After they graduate, former students are good with technology, but not so good with low-tech, traditional research/information discovery skills.

Information literacy needs are more important than ever, but they are evolving. Search to task to use to synthesis to evaluation — students need to be good at every stage. The library is shifting from the role of information to space, place, and equipment. Buying the resources is less of an emphasis (although not less in importance), and the needs change with the academic calendar.

What do we do about all this?

Infuse high quality, credible resources and materials into courses and classes. Consider resources and collections in relation to Wikipedia. Infuse information literacy learning opportunities into resources, access systems, facilities, and services (call it “giving credit,” which they understand more than citing). Provide resources, expertise, and services related to assignments. Re-purpose staff and facilities related to calendar and needs. Offer to work with faculty to revise handouts — emphasize the quality of resources not the mechanics. Offer flexible and collaborative spaces with a range of capabilities and technology, less emphasis on print collection development. Consider school-to-work transitions in access systems, resources, services, and instruction.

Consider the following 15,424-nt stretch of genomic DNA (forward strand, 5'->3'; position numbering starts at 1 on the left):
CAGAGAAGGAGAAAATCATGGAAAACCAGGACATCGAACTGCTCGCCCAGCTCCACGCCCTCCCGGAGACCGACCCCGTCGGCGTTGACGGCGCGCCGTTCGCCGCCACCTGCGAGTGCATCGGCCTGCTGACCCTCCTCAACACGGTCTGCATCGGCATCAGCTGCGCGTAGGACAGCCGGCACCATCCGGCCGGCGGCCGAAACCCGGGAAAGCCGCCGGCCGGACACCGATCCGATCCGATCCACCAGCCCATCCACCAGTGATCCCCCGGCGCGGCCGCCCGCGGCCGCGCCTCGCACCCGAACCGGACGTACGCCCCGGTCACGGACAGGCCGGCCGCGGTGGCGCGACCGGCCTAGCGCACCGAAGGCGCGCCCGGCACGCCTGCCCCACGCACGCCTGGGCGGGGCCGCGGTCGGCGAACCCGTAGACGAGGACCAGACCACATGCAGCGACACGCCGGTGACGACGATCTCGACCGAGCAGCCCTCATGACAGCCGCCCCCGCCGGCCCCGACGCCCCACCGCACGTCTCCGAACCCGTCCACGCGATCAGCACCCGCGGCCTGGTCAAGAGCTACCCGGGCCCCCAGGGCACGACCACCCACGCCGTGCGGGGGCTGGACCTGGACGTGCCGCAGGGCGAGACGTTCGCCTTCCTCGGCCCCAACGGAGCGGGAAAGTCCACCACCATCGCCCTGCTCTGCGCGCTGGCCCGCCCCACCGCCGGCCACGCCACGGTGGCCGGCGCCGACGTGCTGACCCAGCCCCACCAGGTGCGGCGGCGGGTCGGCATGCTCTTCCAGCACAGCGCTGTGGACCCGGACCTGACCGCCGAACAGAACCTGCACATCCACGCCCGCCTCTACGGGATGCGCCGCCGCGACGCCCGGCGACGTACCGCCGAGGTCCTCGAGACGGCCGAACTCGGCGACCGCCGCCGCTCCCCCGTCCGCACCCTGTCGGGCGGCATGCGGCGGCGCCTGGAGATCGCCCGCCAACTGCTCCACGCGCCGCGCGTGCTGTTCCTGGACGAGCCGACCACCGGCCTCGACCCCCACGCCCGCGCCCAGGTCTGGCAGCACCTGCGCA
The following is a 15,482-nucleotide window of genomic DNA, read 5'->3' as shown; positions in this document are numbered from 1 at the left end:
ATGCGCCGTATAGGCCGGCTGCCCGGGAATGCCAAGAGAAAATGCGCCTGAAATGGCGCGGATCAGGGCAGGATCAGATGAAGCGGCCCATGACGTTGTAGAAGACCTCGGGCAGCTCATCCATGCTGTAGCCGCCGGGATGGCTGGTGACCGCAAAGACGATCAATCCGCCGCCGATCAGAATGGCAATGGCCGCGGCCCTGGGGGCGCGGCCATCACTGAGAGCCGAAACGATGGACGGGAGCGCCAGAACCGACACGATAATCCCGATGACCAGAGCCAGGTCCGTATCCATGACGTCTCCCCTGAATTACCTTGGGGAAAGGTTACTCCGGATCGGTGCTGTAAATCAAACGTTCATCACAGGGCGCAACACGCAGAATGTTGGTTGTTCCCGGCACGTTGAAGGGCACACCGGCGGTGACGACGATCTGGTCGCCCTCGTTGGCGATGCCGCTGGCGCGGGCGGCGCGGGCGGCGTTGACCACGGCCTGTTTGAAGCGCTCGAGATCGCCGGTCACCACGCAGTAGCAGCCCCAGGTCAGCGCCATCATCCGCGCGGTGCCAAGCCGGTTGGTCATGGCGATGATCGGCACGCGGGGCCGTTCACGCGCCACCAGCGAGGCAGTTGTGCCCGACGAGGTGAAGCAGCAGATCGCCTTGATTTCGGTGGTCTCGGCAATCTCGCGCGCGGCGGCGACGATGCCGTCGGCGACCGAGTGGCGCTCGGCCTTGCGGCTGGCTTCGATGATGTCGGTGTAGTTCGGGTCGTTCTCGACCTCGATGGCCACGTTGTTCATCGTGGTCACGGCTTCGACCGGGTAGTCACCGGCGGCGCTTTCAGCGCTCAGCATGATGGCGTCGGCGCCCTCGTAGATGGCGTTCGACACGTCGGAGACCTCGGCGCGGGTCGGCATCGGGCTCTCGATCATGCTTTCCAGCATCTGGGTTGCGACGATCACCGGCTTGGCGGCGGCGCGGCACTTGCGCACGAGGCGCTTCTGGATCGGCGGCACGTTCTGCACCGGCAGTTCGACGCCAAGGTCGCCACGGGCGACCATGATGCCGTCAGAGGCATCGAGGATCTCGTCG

Beyond formal instruction, what are the ways we can help students gain the essential information literacy skills they need? That is the challenge for eresources librarians.

IL2009: Technology: The Engine Driving Pop Culture-Savvy Libraries or Source of Overload?

Speaker: Elizabeth Burns

Technology and pop culture drive each other. Librarians sometimes assume that people using technology like smart phones in libraries are wasting time, both theirs and ours, but we really don’t know how they are using tech. Librarians need to learn how to use the tech that their user community employs, so don’t hinder your staff by limiting what tech they can use while in the workplace.

Libraries also have the responsibility to inform users of the services and technology available to them. Get the tools, learn how to use them, and then get to work building things with them.

Your library’s tech trendspotting group needs more than just the techie people. Get the folks who aren’t as excited about the shiny to participate and ask questions. Don’t let the fear of Betamax stop you – explore new devices and delivery methods now rather than waiting to find out if they have longevity. You never know what’s going to stick.

Speaker: Sarah Houghton-Jan

"Information overload is the Devil"

Some people think that it didn’t exist before mobile phones and home computers, but the potential has always existed. Think about the piles of books you’ve acquired but haven’t read yet. Information overload is all of the piles of things you want to learn but haven’t yet.